Cheers to Central Hudson: How Traditional Intermediate Scrutiny Helps Keep Independent Craft Beer Viable
Editor's Note:Thank you to Paige Davidson and Jessica Gandara for powerful research assistance and insights.
Independent craft breweries contributed approximately $68 billion to the national economy last year. However, an arcane regulatory scheme governs the alcohol industry in general and the craft beer industry specifically, posing both obstacles and benefits to independent craft brewers. This Essay examines regulations that arguably infringe on free speech: namely, commercial speech regulations that prohibit alcohol manufacturers from purchasing advertising space from retailers. Such regulations were enacted to prohibit undue influence and anticompetitive behavior stemming from vertical and horizontal integration in the alcohol market. Although these regulations are necessary to prevent global corporate brewers from dominating the craft beer market at the expense of independent craft beer and consumer choice, evolving commercial speech doctrine threatens to invalidate them due to a trend towards increased protections for commercial speech. Without these regulations, and many others like them, nothing would restrain global corporate brands from engaging in illegal pay-to-play conduct to regain lost market share and force independent craft beer from the shelves and tap handles.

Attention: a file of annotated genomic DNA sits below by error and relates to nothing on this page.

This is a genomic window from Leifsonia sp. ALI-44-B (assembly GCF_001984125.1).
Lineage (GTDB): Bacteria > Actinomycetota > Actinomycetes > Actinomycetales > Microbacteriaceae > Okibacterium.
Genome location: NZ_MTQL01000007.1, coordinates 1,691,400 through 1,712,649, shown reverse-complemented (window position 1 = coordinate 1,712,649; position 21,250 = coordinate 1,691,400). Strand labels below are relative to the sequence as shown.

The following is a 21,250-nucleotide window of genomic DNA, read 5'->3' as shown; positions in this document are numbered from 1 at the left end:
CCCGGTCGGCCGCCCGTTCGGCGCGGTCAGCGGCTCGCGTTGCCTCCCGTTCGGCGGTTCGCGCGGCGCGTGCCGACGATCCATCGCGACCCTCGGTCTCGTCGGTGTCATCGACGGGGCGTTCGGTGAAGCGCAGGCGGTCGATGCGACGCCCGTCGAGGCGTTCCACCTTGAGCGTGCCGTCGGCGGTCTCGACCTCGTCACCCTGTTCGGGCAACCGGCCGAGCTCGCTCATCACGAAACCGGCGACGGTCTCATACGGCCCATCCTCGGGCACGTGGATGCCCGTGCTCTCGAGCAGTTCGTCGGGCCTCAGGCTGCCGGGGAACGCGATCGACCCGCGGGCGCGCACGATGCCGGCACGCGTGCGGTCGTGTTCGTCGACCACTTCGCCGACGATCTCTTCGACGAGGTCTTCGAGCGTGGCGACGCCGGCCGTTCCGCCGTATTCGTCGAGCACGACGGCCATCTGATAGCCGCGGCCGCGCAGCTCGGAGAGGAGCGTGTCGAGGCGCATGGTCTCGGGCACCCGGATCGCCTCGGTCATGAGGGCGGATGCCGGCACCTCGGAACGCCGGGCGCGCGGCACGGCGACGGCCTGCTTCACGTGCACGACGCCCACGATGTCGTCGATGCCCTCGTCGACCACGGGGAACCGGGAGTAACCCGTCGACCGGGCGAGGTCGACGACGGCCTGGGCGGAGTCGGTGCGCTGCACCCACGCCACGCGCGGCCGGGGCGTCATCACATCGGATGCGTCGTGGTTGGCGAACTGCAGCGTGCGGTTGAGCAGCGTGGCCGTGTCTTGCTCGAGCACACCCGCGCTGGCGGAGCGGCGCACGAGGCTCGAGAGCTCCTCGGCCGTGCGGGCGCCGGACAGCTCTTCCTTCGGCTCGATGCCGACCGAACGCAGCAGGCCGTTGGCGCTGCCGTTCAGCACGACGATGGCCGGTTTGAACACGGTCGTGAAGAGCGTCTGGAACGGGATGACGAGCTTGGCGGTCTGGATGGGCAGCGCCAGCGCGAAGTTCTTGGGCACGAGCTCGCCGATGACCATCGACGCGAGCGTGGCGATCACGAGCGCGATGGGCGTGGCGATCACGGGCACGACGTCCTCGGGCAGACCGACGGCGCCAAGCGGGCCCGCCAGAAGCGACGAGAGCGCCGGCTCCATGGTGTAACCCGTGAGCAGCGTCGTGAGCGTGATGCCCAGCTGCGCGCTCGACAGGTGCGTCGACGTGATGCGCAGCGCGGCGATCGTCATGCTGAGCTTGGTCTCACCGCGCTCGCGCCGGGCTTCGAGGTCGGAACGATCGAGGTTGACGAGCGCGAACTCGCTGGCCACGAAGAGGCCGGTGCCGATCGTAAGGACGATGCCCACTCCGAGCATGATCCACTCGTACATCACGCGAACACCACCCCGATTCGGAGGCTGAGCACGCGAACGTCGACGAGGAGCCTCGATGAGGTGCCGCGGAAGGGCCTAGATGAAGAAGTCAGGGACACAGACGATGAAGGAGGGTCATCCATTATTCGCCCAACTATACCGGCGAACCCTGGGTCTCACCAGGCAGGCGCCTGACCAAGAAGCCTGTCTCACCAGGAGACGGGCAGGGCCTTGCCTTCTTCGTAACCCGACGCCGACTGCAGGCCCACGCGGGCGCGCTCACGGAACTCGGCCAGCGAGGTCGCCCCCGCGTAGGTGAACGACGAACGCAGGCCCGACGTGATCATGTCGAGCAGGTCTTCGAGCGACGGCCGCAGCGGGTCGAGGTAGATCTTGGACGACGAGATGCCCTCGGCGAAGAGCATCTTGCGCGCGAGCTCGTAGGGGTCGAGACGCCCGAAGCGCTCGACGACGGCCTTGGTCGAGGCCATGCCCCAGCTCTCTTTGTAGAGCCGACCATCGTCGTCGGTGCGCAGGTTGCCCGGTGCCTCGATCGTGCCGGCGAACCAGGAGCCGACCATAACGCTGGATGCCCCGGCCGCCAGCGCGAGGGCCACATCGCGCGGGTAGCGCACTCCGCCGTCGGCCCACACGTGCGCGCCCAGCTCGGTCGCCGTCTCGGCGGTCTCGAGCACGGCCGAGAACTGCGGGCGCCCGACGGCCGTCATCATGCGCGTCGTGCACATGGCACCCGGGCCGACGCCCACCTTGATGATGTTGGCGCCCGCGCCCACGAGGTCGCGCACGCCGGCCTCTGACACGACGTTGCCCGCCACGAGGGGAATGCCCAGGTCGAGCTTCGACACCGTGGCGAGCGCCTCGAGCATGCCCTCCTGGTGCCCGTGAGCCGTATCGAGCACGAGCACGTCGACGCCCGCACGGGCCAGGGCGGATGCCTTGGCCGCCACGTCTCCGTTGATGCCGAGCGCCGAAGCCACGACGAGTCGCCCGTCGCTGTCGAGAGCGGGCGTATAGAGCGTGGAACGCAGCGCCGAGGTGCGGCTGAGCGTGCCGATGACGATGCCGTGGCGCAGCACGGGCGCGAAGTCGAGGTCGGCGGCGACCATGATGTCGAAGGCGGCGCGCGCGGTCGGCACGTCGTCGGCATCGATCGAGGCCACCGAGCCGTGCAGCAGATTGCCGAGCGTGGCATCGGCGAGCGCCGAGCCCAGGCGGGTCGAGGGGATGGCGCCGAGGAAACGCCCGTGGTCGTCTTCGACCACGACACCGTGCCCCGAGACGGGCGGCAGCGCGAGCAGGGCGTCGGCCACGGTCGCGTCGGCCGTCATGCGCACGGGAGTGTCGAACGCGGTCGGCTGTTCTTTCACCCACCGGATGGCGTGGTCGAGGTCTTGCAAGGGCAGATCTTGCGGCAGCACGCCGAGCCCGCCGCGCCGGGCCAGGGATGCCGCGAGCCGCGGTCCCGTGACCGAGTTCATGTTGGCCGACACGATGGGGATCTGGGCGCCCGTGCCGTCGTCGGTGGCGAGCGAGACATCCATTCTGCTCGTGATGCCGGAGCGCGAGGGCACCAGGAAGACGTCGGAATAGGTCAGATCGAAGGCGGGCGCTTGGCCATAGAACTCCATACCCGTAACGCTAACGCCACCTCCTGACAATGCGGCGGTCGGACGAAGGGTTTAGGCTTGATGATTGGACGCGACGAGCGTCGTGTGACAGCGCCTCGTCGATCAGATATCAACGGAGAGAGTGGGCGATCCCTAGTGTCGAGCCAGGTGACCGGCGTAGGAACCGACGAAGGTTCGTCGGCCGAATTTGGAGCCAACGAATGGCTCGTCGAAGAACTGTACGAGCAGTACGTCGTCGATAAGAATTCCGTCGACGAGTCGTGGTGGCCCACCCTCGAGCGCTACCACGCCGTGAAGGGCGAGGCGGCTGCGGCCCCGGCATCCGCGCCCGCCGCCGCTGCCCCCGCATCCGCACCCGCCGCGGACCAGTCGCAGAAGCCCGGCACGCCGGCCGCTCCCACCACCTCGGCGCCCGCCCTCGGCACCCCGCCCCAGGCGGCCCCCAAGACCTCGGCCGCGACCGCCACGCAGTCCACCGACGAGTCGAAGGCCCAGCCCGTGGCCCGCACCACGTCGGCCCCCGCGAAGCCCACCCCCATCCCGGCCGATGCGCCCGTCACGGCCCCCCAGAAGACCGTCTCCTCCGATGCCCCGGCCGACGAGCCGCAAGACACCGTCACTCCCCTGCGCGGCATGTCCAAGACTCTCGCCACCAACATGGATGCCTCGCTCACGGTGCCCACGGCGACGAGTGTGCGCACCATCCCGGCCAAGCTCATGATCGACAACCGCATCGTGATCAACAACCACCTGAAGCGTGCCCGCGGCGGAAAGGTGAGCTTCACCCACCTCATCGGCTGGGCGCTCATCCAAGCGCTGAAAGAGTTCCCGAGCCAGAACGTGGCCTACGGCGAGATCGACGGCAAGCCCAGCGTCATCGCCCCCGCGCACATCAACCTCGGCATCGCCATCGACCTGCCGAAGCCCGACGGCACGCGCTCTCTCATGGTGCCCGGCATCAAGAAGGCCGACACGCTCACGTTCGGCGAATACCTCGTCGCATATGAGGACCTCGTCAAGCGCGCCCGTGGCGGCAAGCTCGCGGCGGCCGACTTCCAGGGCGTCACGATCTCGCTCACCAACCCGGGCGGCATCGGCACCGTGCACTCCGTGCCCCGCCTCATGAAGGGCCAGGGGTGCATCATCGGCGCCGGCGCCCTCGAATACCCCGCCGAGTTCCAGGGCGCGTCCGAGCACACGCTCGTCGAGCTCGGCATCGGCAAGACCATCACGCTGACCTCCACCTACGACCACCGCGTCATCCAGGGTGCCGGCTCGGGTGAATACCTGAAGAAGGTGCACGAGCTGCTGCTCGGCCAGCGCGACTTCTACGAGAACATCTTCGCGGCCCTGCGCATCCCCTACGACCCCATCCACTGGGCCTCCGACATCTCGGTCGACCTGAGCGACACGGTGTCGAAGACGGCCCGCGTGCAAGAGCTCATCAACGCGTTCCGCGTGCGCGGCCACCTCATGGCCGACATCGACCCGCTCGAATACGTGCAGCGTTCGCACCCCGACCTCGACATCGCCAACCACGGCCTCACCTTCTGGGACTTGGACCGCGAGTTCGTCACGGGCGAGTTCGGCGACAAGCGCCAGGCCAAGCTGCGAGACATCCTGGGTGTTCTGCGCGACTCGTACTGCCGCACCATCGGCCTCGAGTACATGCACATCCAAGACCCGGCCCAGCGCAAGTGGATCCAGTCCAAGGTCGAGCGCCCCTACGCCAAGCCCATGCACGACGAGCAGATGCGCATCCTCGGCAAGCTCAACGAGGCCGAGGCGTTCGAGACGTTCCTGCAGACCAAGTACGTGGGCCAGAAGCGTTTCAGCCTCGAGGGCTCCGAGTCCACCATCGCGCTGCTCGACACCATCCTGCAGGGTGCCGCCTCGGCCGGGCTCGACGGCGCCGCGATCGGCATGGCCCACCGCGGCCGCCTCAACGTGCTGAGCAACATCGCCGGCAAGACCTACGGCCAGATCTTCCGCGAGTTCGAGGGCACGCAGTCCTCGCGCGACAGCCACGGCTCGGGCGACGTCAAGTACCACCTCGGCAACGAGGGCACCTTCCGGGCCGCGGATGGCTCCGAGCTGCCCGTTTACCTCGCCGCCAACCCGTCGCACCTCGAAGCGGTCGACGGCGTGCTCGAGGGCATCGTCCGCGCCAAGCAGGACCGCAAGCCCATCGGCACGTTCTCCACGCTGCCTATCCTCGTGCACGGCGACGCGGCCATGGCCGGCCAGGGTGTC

Daniel J. Croxall, Assistant Professor of Lawyering Skills, McGeorge School of Law; Director, Capital Lawyering Concentration.
Copyright 2018 by Daniel J. Croxall
Cite as: Daniel J. Croxall, Cheers to Central Hudson: How Traditional Intermediate Scrutiny Helps Keep Independent Craft Beer Viable, 113 Nw. U. L. Rev. Online 1 (2018), https://scholarlycommons.law.northwestern.edu/cgi/viewcontent.cgi?article=1262&context=nulr_online.